Winning With A Winter Safari
Winter in South Africa is not quite as dreary and inhibiting as it can be in many other places in the world. While the winter days may not lend themselves to lazy beach holidays, they are certainly pleasant enough for safari trips, camping, whale watching and more.
In terms of safari and game viewing trips, winter may actually be the best time to visit South Africa, particularly in the northern provinces, which experience drier winters than those closer to the coast.
Advantages to choosing a winter safari:
Because of the hot, sunny summers, South Africa experiences a higher influx of tourists during the period between December and April. So, for visitors that want to come in autumn and winter (May to August), there are often considerable savings to be taken advantage of. This applies to accommodation, experiences and attractions, including safari packages. In addition, costly flights are also a lot cheaper during winter; both internationally and locally.
The winters are generally more temperate in South Africa than in other destinations. KwaZulu Natal, the Northern Cape and Gauteng stay dry, while the coastal areas (such as the Eastern Cape and the Western Cape) experience winter rainfall. The daytime highs seldom dip below 20 degrees Celsius. Night times can be chilly. A small number of high-lying regions do experience light annual snowfall.
During the dry winter seasons, the foliage generally thins out, making it easier to observe the wildlife that lives in it.
The Southern Right Whales and Humpback Whales frequent the South African coastline from June to December. This provides fabulous opportunities to spot these majestic marine mammals as they skim along the shore, often with young calves.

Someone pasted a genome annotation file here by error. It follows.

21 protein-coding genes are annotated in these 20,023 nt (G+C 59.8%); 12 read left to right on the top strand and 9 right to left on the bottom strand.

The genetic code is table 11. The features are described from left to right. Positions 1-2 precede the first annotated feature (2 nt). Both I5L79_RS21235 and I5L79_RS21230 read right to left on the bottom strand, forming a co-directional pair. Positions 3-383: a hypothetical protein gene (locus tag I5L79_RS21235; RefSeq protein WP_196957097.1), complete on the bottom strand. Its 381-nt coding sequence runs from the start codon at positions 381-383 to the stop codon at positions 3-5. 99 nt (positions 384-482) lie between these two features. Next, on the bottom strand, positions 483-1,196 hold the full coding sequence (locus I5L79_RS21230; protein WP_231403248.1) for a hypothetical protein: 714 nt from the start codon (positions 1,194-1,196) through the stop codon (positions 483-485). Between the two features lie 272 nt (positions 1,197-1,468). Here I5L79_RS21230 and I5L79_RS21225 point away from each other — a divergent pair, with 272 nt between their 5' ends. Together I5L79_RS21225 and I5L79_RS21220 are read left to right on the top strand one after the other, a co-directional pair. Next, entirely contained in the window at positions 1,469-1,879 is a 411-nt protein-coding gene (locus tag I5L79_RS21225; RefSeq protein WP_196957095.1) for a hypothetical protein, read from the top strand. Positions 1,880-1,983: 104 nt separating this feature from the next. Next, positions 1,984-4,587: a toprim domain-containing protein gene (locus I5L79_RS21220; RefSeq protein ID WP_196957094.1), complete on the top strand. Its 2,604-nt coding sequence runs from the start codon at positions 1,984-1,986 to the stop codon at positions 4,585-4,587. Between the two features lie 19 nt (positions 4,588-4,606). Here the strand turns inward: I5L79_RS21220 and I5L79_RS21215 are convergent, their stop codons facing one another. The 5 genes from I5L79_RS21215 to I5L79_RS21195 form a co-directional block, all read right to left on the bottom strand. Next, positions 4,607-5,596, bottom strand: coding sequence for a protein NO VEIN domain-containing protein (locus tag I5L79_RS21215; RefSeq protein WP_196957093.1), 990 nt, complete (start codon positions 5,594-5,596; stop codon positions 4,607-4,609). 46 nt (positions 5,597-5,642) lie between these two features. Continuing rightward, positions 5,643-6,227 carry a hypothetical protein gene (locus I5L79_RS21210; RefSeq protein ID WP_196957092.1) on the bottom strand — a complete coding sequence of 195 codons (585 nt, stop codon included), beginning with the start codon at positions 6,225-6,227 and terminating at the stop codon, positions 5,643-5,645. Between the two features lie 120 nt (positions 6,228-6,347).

The summer months can actually become stifling in their heat. The sun is strong and the UV rays damaging. Therefore, for those with skin conditions and those that do not enjoy the heat, winter is a far more pleasant time to experience the beauty of this country.
A few areas of South Africa are still considered to pose a threat in terms of malaria. However, this is far less of a danger during winter. In fact, most of the insects that annoy, bite or sting are far less active during winter.
The animals are often a lot more active during the cooler months. The hot summers can cause them to become lethargic. They may even be concealed in shady spots, trying to escape the sun.
Remember, though, that a South African winter is still a winter. Bring along warm jackets and opt for layers that you can peel off as the day warms up a bit. Nights are the coldest, and can get very chilly in the northern provinces, so ensure that you have thermal underwear or hot water bottles to keep you warm and cosy. Game drives are an essential part of a safari. They usually yield the most animals sightings in the early morning or evening, which can be very cold. So, be sure to dress warmly in preparation.
Even in the winter, it is advisable to wear a good sunscreen and protective sunglasses.
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